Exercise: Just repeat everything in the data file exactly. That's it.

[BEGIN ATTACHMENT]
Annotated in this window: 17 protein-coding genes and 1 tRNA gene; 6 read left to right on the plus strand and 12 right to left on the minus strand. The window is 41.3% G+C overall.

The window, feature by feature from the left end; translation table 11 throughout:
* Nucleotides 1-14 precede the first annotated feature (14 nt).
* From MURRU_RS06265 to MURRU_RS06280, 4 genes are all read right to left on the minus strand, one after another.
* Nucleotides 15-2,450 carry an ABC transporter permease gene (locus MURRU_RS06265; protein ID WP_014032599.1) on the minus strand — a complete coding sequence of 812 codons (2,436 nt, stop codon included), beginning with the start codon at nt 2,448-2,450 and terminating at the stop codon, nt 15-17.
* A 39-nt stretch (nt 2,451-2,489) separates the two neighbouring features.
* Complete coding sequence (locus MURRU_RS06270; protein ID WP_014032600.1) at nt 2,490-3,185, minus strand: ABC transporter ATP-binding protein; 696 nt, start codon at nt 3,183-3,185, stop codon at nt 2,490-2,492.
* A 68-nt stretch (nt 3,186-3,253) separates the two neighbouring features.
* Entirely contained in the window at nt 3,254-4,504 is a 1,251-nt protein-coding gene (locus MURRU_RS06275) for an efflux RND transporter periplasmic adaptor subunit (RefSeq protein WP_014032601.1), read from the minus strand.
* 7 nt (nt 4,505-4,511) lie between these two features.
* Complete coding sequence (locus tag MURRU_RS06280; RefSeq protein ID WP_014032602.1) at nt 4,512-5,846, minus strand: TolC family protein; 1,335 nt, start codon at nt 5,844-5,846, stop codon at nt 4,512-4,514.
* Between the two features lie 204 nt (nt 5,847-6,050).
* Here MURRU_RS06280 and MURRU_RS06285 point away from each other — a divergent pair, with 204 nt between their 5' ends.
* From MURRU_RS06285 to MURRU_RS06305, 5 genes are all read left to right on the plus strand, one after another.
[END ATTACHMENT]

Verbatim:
Annotated in this window: 17 protein-coding genes and 1 tRNA gene; 6 read left to right on the plus strand and 12 right to left on the minus strand. The window is 41.3% G+C overall.

The window, feature by feature from the left end; translation table 11 throughout:
* Nucleotides 1-14 precede the first annotated feature (14 nt).
* From MURRU_RS06265 to MURRU_RS06280, 4 genes are all read right to left on the minus strand, one after another.
* Nucleotides 15-2,450 carry an ABC transporter permease gene (locus MURRU_RS06265; protein ID WP_014032599.1) on the minus strand — a complete coding sequence of 812 codons (2,436 nt, stop codon included), beginning with the start codon at nt 2,448-2,450 and terminating at the stop codon, nt 15-17.
* A 39-nt stretch (nt 2,451-2,489) separates the two neighbouring features.
* Complete coding sequence (locus MURRU_RS06270; protein ID WP_014032600.1) at nt 2,490-3,185, minus strand: ABC transporter ATP-binding protein; 696 nt, start codon at nt 3,183-3,185, stop codon at nt 2,490-2,492.
* A 68-nt stretch (nt 3,186-3,253) separates the two neighbouring features.
* Entirely contained in the window at nt 3,254-4,504 is a 1,251-nt protein-coding gene (locus MURRU_RS06275) for an efflux RND transporter periplasmic adaptor subunit (RefSeq protein WP_014032601.1), read from the minus strand.
* 7 nt (nt 4,505-4,511) lie between these two features.
* Complete coding sequence (locus tag MURRU_RS06280; RefSeq protein ID WP_014032602.1) at nt 4,512-5,846, minus strand: TolC family protein; 1,335 nt, start codon at nt 5,844-5,846, stop codon at nt 4,512-4,514.
* Between the two features lie 204 nt (nt 5,847-6,050).
* Here MURRU_RS06280 and MURRU_RS06285 point away from each other — a divergent pair, with 204 nt between their 5' ends.
* From MURRU_RS06285 to MURRU_RS06305, 5 genes are all read left to right on the plus strand, one after another.